James and I were chatting the other day about how badly things can go wrong when you first meet people.  The experience of making a bad first impression is, of course, common to all of us, is quite normal and wouldn’t often keep any of us awake at night.  On the other hand of course, there are times when you get it wrong and you have to do something about it.  Very early on in my sales career it happened to me.  I met an important client for the first time and, in all honesty, we simply did not get on with one another. 

 I was proudly in my first month with a prestigious company and I really wanted everything to go well.  Every day I’d get dressed into a smart suit, drive to work in my company car (which had to be clean, inside and out) and, once there, get on the phone to arrange appointments to introduce myself to my clients as their new sales representative.  I could not be happier. 

Whilst I’m normally very comfortable on the phone I don’t enjoy making cold or even warm appointments.  Back then though I had a wonderful manager and teacher who taught me this dark art.   

 He was an amazing character, and everyone on the team looked forward to working with him.  He made training so much fun and we learned our new skills with enjoyment.  He was a genuine master of a difficult art.  

The first meetings 

Having made my appointments, it was time to get into the field.  For the first day, my manager joined me; this was nerve-wrecking but, out of genuine respect for him, I was looking forward to demonstrating how well I had learned.  Six weeks of training was at long last about to be put into practice.

My first appointment was with a lady in academia, softly spoken and dressed in a wonderful tweed suit with a string of pearls.  She seemed perfectly fitted for a character role in an Inspector Morse murder mystery!

In I bounced, full of enthusiasm and determination to show both my boss and the client how the perfect appointment should go.  I had my learned mantra to hand: “I must get this information (what’s their budget, who am I competing with, what they like about their existing solution, if they had a blank sheet of paper what would they like in the future). I intend to get a follow up appointment. I would like to arrange a demonstration the next time we meet.”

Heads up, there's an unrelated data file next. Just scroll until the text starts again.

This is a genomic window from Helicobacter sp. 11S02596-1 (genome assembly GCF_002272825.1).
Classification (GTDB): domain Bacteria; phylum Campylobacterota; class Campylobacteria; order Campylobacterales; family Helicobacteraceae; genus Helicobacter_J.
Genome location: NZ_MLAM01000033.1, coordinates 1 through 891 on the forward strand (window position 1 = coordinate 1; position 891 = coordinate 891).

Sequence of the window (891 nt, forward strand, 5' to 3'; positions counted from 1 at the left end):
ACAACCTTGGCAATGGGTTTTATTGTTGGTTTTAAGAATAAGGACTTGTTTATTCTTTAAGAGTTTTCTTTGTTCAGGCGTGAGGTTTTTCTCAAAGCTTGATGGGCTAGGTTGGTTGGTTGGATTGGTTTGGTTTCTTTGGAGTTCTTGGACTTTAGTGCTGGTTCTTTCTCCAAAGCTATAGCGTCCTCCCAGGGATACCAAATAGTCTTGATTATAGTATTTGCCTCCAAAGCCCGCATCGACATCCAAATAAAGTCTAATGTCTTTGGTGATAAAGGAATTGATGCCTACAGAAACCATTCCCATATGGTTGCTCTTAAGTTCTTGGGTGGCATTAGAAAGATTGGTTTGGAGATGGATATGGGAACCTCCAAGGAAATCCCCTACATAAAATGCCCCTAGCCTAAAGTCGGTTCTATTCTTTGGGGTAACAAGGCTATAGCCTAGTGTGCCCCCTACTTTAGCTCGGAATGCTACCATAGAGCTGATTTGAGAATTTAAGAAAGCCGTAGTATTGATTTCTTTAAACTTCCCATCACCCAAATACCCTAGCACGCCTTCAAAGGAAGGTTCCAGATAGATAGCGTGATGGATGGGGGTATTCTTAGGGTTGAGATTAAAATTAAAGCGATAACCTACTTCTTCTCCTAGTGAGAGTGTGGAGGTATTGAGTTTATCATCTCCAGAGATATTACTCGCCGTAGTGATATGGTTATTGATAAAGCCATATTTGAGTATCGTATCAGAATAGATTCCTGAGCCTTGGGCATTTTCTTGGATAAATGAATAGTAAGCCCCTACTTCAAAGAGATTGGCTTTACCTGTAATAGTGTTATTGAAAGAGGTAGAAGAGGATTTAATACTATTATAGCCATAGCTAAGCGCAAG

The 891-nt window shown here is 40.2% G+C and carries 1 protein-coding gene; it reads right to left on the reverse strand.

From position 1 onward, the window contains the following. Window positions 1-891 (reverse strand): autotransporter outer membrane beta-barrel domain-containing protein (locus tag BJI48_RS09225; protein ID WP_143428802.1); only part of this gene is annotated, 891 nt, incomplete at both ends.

So, armed with my magic mantra, I began to fire questions at this charming lady.  I was told later than it was rather like listening to someone being interrogated; not so much Inspector Morse as a darker moment from a bad war-film!   I don’t know how or why, but as we left her office, this poor lady actually agreed to see me again so that I could demonstrate my product.  My manager told me he thought she had probably done so just to get me out of the building; perhaps the white light I shone in her eyes had unnerved her. 

I got worse before I got better 

I drove home that night smarting.  What a fool I had made of myself.  Fortunately, my wonderful boss saw the funny side of it all.  We ended the day as he made me laugh, imitating my performance back to me ….. mmm – funny but painful.

The following morning I arrived determined today would be different.  This time, I was on my own and I would inevitably return to the office proud of my improved performance and with new sales in my hand.

I had an appointment with one of our largest clients, and if the truth be told, I probably should not have gone to see him in my first month.   From reception I was escorted to an office, where I was met by a diminutive middle-aged man crouching behind a desk covered in papers.  If I recall, he had two large piles of filing both of which tottered at least four trays tall.  It rather felt as if he was hiding himself behind them. 

He was the most direct man I had ever met.  Reversing the previous day’s experience, he bombarded me with questions: “what do you want; why are you here; show me something good and don’t waste my time.”